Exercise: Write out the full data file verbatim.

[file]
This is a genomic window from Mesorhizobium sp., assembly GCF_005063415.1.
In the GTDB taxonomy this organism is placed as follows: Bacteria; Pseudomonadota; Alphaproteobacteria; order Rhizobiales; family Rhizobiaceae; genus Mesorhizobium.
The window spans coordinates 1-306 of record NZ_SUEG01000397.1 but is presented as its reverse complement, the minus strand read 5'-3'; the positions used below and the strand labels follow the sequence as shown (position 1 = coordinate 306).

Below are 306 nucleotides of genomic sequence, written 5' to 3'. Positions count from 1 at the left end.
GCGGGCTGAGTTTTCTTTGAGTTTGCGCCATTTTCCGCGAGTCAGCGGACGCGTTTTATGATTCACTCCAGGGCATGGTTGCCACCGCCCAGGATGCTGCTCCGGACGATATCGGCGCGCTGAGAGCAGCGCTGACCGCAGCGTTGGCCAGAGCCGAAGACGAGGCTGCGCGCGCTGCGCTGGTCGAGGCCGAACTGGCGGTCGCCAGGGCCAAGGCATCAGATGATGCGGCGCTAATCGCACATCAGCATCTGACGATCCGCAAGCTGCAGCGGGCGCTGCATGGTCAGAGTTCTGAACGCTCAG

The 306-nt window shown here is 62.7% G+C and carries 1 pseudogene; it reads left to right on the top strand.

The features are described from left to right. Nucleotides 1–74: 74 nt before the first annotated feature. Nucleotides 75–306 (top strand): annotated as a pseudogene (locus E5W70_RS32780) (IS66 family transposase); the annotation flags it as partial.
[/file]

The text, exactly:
This is a genomic window from Mesorhizobium sp., assembly GCF_005063415.1.
In the GTDB taxonomy this organism is placed as follows: Bacteria; Pseudomonadota; Alphaproteobacteria; order Rhizobiales; family Rhizobiaceae; genus Mesorhizobium.
The window spans coordinates 1-306 of record NZ_SUEG01000397.1 but is presented as its reverse complement, the minus strand read 5'-3'; the positions used below and the strand labels follow the sequence as shown (position 1 = coordinate 306).

Below are 306 nucleotides of genomic sequence, written 5' to 3'. Positions count from 1 at the left end.
GCGGGCTGAGTTTTCTTTGAGTTTGCGCCATTTTCCGCGAGTCAGCGGACGCGTTTTATGATTCACTCCAGGGCATGGTTGCCACCGCCCAGGATGCTGCTCCGGACGATATCGGCGCGCTGAGAGCAGCGCTGACCGCAGCGTTGGCCAGAGCCGAAGACGAGGCTGCGCGCGCTGCGCTGGTCGAGGCCGAACTGGCGGTCGCCAGGGCCAAGGCATCAGATGATGCGGCGCTAATCGCACATCAGCATCTGACGATCCGCAAGCTGCAGCGGGCGCTGCATGGTCAGAGTTCTGAACGCTCAG

The 306-nt window shown here is 62.7% G+C and carries 1 pseudogene; it reads left to right on the top strand.

The features are described from left to right. Nucleotides 1–74: 74 nt before the first annotated feature. Nucleotides 75–306 (top strand): annotated as a pseudogene (locus E5W70_RS32780) (IS66 family transposase); the annotation flags it as partial.